Hey there, time traveller!
This article was published 30/9/2013 (969 days ago), so information in it may no longer be current.
Prime Minister Stephen Harper sounded surprisingly truculent last week in New York when he said he would not take no for an answer on the Keystone XL pipeline. U.S. President Barack Obama has yet to decide whether to allow TransCanada Corp. to build the line from the Canadian border to Oklahoma to ship Canadian bitumen to Gulf Coast refineries. Opponents of the project have the president's ear. Mr. Harper warned he will continue advocating the line even if the president turns it down.
Canadians are not used to their prime ministers taking this quarrelsome tone with a U.S. president. After all, it's not Mr. Harper's pipeline and it's not his country. It might seem presumptuous for him to say it has to be built. The more he casts the case as a dispute between himself and Mr. Obama, the more he seems to weaken the chances of a favourable ruling from the president.
But this is the way the political game is often played in the U.S., where Mr. Harper's remarks may not seem out of order. Canadians have often learned, in a series of trade disputes, that no decision in the U.S. political system is ever final. There is always another court or another regulatory body or another congressional committee where a previous decision can be challenged and the merits of any case can be re-examined. Success in such a system requires persistence. Opponents of Keystone XL have shown persistence. Mr. Harper intends to show more.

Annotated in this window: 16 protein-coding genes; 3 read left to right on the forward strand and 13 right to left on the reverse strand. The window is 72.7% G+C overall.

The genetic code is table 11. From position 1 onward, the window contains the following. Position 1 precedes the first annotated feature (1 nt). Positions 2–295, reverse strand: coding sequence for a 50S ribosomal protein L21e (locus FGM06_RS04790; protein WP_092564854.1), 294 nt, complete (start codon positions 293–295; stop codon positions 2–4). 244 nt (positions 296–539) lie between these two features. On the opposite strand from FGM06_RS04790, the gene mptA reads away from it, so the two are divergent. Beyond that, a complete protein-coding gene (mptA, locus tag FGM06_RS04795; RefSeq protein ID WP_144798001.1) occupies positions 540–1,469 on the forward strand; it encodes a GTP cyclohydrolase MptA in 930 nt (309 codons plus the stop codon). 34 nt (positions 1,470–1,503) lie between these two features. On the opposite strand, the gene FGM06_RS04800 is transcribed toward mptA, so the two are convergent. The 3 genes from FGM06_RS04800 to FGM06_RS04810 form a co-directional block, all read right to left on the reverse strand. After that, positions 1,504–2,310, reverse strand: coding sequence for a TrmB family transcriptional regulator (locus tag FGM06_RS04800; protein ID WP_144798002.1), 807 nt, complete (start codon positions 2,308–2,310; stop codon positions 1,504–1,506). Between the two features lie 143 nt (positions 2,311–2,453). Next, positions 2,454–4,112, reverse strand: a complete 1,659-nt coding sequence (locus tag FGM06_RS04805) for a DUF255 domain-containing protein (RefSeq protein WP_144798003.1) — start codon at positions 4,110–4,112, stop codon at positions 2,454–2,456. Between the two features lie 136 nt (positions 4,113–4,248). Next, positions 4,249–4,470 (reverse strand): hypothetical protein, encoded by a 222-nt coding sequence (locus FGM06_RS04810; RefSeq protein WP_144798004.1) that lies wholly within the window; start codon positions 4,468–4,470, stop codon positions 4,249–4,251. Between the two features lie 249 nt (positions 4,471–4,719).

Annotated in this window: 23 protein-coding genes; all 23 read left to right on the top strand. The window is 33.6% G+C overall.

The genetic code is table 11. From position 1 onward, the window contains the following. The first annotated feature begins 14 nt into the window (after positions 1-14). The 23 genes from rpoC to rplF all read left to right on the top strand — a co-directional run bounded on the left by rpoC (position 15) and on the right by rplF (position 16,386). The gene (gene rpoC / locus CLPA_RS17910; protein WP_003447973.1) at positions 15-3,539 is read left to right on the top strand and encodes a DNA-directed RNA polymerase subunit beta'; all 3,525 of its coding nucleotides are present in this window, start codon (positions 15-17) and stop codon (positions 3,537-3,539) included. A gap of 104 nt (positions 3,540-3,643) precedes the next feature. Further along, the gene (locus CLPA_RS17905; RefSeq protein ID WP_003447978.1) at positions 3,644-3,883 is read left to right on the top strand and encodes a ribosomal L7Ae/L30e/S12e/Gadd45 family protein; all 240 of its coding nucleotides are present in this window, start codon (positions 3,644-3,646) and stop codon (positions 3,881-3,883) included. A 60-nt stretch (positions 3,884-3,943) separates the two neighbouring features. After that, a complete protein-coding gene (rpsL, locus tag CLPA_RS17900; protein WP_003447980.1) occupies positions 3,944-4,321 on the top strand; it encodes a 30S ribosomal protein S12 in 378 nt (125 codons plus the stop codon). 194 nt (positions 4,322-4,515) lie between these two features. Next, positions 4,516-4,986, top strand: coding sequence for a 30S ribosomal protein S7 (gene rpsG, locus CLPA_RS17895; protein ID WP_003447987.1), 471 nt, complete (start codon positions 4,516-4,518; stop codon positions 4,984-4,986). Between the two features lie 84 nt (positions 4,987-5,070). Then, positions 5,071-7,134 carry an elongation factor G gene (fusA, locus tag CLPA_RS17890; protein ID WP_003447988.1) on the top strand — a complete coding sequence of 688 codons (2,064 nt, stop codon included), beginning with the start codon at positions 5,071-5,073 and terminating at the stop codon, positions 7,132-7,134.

Persistence is currently paralyzing Washington. Republicans opposed to Mr. Obama's health-insurance reforms are not discouraged by adoption of the Patient Protection and Affordable Care Act in 2010 nor by defeat of reform opponent Mitt Romney in the presidential election a year ago. They are making their case over again in the course of a budget debate. In this context, Mr. Harper's plan to keep making the case for a pipeline that will serve both Canadian oil producers and U.S. oil consumers seems relatively mild and reasonable.
Mr. Harper is on solid ground in drawing attention to the economic logic supporting the Keystone XL project. He is going to have to deal squarely with the environmental objections to oilsands development, however, because the oil industry and its friends are losing that argument every week, every time another celebrity goes to look at the Fort McMurray region and the damage that has been done to the land and the water. His letter to Mr. Obama proposing joint Canada-U.S. measures to reduce greenhouse gas emissions in the oil and gas sector is an excellent start. Persistence may help. Practical steps to deal with the objections will also help.